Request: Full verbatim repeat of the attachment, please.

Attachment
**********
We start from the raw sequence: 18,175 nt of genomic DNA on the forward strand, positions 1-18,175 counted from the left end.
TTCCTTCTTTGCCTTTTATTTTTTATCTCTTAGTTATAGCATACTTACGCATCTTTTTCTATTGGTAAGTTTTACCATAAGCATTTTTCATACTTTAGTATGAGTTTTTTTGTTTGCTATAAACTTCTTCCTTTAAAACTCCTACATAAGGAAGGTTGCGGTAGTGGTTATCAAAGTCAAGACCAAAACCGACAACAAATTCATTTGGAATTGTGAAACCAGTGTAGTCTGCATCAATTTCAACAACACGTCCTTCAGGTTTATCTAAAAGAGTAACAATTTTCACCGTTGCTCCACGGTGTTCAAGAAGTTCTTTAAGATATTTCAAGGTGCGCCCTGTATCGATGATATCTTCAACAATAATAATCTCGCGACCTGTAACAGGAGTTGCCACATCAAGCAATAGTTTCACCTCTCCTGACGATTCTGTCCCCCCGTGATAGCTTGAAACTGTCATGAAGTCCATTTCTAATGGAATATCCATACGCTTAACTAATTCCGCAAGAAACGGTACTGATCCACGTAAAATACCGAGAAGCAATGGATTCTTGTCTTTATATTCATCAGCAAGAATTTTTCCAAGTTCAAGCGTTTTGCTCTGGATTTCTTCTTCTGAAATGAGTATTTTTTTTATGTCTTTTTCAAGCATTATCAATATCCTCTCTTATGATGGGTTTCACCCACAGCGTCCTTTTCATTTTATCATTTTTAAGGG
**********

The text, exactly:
We start from the raw sequence: 18,175 nt of genomic DNA on the forward strand, positions 1-18,175 counted from the left end.
TTCCTTCTTTGCCTTTTATTTTTTATCTCTTAGTTATAGCATACTTACGCATCTTTTTCTATTGGTAAGTTTTACCATAAGCATTTTTCATACTTTAGTATGAGTTTTTTTGTTTGCTATAAACTTCTTCCTTTAAAACTCCTACATAAGGAAGGTTGCGGTAGTGGTTATCAAAGTCAAGACCAAAACCGACAACAAATTCATTTGGAATTGTGAAACCAGTGTAGTCTGCATCAATTTCAACAACACGTCCTTCAGGTTTATCTAAAAGAGTAACAATTTTCACCGTTGCTCCACGGTGTTCAAGAAGTTCTTTAAGATATTTCAAGGTGCGCCCTGTATCGATGATATCTTCAACAATAATAATCTCGCGACCTGTAACAGGAGTTGCCACATCAAGCAATAGTTTCACCTCTCCTGACGATTCTGTCCCCCCGTGATAGCTTGAAACTGTCATGAAGTCCATTTCTAATGGAATATCCATACGCTTAACTAATTCCGCAAGAAACGGTACTGATCCACGTAAAATACCGAGAAGCAATGGATTCTTGTCTTTATATTCATCAGCAAGAATTTTTCCAAGTTCAAGCGTTTTGCTCTGGATTTCTTCTTCTGAAATGAGTATTTTTTTTATGTCTTTTTCAAGCATTATCAATATCCTCTCTTATGATGGGTTTCACCCACAGCGTCCTTTTCATTTTATCATTTTTAAGGG